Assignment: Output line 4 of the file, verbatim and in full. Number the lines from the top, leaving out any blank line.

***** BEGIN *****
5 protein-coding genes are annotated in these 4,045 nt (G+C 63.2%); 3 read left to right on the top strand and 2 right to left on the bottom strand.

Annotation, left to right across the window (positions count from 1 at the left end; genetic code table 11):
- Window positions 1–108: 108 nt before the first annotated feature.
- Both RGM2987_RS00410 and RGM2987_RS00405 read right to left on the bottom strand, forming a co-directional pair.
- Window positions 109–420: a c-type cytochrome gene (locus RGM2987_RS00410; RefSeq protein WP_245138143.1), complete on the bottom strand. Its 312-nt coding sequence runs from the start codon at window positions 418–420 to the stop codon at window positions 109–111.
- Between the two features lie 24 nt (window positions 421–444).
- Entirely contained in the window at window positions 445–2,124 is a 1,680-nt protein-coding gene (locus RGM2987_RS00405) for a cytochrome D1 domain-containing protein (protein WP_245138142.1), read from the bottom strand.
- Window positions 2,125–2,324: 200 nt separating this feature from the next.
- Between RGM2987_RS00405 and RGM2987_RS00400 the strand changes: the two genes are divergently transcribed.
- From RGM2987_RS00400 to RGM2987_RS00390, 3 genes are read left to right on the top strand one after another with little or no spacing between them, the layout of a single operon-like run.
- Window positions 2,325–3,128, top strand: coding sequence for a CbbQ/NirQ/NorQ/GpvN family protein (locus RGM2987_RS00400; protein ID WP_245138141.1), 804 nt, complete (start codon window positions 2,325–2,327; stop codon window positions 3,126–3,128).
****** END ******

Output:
- Both RGM2987_RS00410 and RGM2987_RS00405 read right to left on the bottom strand, forming a co-directional pair.